Monday, April 4, 2005

Three Short Lived Shows with a Difference

Every now and again a television show comes along that is different from anything that has been on before. The Twilight Zone and Star Trek are examples of such shows from the past. Lost is a current example. Often such shows are critically acclaimed. Often such shows also develop cult followings. And, unfortunately, often such shows are cancelled in a season or less.

To me the perfect example of one such show is Profit. Profit aired for all of four weeks on Fox in April 1996. Even rave reviews from critics did not save the show from cancellation. What set Profit apart from every other series before it is that its protagonist was also the villain. The series centred on Jim Profit (Adrian Pasdar), born Jimmy Stokowski, who was a Vice President of Acquisitions at Gracen and Gracen, a large multinational corporation. Profit was hardly what one would call a sympathetic character. In fact, he might well have been the vilest character ever seen on television. He would literally do anything to get ahead at Gracen and Gracen. In the debut episode alone, Profit framed co-worker Walters for the "murder" of Wayne Gresham, who actually died of natural causes! What made Profit such a remarkable series was that its characters were very well developed for a TV series. Jim Profit himself was hardly a cardboard cutout, as the reasons behind his evil rest in his past. The child of an older father and a younger woman, Profit's father took very little interest in him. In fact, he even made little Jimmy sleep in a cardboard packing box! That Profit still sleeps in a box even as an adult perhaps says that he, quite simply, never grew up. Profit was one of the shows aired as part of Trio's Brilliant But Cancelled, allowing more people to discover the series. Perhaps for that reason, it makes its debut on DVD this summer--all ten episodes, even those not aired in the United States!

Another series which was decidedly different but lasted all too briefly was Nowhere Man. Nowhere Man was one of the first shows to air on UPN. Unfortunately, it only lasted 25 episodes, exactly one season (the 1995-1996 season to be exact). Nowhere Man is a hard series to sum up in a sound byte. Perhaps the best way to describe it briefly and concisely is as a cross between The Prisoner and The Fugitive. Nowhere Man centred on Thomas Veil, a documentary photographer who suddenly finds his entire life wiped out. His friends and family refuse to acknowledge him. His ATM cards and credit cards no longer work. Even the keys to his home and his studio work no more. Veil has little idea why this happened, but he suspects that it might have to do with photographs of an execution from a Third World country which went missing from his studio. Regardless of the reasons, some vast Conspiracy with a Hidden Agenda has erased all record of his existence. Worse yet, they are pursuing him, forcing Veil on a cross country journey to both escape them and uncover the truth about them. Nowhere Man featured starkly original plots that tended towards the cerebral side. Like The Prisoner, Nowhere Man was a thinking man's action series.

A more recent, short lived series that was decidedly different was Firefly. Created by Joss Whedon (the man behind Buffy the Vampire Slayer and Angel), Firefly centred on the spaceship Serenity, whose crew were largely outcasts. There was Capt. Mal Reynolds (Nathan Fillion) and his first mate Zoe Warren (Gina Torres), who made the mistake of fighting on the wrong side in the Unification Wars. There was Shepherd Book (Ron Glass), a preacher well off the beaten track. And there was Inara Serra (Morena Baccarin), who was a Companion (sort of a high scale prostitute). On the surface, Firefly might sound a lot like Farscape or Blake's Seven, but the show's execution set it apart from other sci-fi shows. There were no strange aliens to be found on Firefly; only human beings appeared on the series. And the show had a definite Old West feel. Firefly treated outer space literally as a new frontier, where lawlessness often prevailed. The series boasted some very original, very well written episodes and received good reviews from critics. It also developed a loyal following. Unfortunately, Fox gave the show little chance. It was placed on Friday night, where very few genre shows have ever survived. And rather than move the show to a better time slot, Fox simply cancelled the series. Fortunately, this was not the end of Firefly. A feature film based on the series, Serenity, hits theatres later this year.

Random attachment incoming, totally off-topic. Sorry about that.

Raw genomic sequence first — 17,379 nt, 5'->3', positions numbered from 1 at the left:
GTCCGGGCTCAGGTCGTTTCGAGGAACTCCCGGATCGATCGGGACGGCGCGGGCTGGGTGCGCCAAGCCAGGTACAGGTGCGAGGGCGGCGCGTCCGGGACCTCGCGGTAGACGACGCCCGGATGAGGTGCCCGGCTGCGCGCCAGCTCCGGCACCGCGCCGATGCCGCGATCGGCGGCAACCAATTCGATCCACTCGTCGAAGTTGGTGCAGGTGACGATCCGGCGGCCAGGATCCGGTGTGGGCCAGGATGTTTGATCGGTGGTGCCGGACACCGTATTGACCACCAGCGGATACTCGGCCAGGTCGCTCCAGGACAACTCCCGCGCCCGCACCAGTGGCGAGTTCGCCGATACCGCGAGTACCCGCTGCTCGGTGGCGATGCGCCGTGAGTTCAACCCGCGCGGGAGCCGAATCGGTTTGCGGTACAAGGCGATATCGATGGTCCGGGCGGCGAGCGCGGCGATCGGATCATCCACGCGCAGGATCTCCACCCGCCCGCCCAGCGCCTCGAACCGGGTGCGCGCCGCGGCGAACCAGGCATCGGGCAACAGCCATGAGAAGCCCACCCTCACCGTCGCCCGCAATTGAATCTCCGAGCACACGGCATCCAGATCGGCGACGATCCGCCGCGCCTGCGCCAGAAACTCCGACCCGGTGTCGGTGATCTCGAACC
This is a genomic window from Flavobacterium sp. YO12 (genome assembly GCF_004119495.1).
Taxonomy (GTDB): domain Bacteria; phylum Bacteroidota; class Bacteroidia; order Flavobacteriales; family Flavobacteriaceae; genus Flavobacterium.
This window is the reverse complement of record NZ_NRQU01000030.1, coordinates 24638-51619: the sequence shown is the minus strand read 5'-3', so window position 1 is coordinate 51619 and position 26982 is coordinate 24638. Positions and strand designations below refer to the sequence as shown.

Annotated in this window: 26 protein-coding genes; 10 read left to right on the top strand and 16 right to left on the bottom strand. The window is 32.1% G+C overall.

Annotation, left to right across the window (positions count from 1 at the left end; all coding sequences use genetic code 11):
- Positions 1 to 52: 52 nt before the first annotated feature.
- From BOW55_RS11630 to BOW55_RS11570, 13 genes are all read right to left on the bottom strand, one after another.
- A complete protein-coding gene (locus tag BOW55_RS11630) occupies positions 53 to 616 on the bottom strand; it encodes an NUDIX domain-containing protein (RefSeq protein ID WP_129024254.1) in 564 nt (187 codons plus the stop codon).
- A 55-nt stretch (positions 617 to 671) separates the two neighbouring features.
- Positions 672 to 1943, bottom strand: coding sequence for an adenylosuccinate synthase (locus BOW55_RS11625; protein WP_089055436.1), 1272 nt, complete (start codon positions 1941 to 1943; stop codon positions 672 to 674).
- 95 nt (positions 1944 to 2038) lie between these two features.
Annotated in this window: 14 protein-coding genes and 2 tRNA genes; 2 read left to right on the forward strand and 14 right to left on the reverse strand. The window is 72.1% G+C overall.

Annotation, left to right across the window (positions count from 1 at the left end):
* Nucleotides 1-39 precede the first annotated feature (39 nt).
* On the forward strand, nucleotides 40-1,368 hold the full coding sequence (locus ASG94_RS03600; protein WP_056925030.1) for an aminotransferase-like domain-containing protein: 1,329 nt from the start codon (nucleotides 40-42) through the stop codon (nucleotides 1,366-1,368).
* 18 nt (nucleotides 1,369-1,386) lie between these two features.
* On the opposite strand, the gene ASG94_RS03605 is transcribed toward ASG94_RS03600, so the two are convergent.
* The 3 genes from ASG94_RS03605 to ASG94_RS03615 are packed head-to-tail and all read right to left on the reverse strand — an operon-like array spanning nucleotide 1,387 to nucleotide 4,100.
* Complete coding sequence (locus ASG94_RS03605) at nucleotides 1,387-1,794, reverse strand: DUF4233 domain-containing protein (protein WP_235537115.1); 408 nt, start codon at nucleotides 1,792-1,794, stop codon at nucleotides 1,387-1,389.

There are many other shows that were decidely different (and were actually good as well), that I could probably discuss here. It seems to me that when a show is actually different from any other series that has aired before, it often shortens the lifespan of that show a good deal. Such shows seem to take time to develop followings. And, unfortuately, from what I know of television history, it does not seem that network executives are a patient lot. They want fairly good ratings from the beginning and, if they don't get them, the series is generally cancelled. If Lost had not performed well in the ratings, it would probably be off the air by now. It can only be hoped that in the future, network excecutives will give shows that are different more of a chance. Looking back at such shows that have been given a chance (The Man From U.N.C.L.E., Hill Street Blues), they could well have a hit on their hands.

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